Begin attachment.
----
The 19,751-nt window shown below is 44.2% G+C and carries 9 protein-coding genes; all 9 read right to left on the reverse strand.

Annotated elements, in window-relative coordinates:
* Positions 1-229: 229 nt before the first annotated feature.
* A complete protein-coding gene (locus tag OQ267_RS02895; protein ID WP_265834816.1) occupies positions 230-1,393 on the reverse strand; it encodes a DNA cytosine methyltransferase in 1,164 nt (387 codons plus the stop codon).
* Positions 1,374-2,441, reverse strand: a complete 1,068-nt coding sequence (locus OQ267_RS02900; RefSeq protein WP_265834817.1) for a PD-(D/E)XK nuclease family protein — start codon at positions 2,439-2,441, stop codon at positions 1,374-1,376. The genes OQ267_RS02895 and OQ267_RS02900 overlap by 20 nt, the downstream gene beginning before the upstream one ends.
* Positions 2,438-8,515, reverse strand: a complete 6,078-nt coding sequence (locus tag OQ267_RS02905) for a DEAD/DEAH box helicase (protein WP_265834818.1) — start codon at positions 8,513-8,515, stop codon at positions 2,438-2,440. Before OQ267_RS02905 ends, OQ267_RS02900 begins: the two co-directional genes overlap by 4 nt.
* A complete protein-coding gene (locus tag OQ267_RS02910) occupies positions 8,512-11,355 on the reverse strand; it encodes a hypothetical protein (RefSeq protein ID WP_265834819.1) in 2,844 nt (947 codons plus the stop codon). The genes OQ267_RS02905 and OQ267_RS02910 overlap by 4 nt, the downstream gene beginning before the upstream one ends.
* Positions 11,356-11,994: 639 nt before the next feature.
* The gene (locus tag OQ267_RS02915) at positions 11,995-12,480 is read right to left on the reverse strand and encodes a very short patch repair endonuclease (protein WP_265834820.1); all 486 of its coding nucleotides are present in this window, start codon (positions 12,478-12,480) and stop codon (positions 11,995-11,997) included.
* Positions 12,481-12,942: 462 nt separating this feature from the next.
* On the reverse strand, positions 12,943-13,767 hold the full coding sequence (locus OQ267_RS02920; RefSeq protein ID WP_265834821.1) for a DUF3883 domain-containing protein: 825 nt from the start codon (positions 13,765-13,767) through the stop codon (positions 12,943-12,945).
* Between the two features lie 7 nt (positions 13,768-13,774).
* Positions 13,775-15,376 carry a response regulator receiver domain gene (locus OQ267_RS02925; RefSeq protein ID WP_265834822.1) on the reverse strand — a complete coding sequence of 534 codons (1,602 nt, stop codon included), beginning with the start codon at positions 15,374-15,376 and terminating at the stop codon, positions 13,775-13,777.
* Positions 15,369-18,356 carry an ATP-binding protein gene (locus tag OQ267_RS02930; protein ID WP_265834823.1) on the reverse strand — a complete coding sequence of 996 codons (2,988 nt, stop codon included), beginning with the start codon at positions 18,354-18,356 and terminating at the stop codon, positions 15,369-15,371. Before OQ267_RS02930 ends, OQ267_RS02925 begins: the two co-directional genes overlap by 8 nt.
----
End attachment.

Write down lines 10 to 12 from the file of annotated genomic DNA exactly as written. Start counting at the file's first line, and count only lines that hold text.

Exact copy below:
* Positions 12,481-12,942: 462 nt separating this feature from the next.
* On the reverse strand, positions 12,943-13,767 hold the full coding sequence (locus OQ267_RS02920; RefSeq protein ID WP_265834821.1) for a DUF3883 domain-containing protein: 825 nt from the start codon (positions 13,765-13,767) through the stop codon (positions 12,943-12,945).
* Between the two features lie 7 nt (positions 13,768-13,774).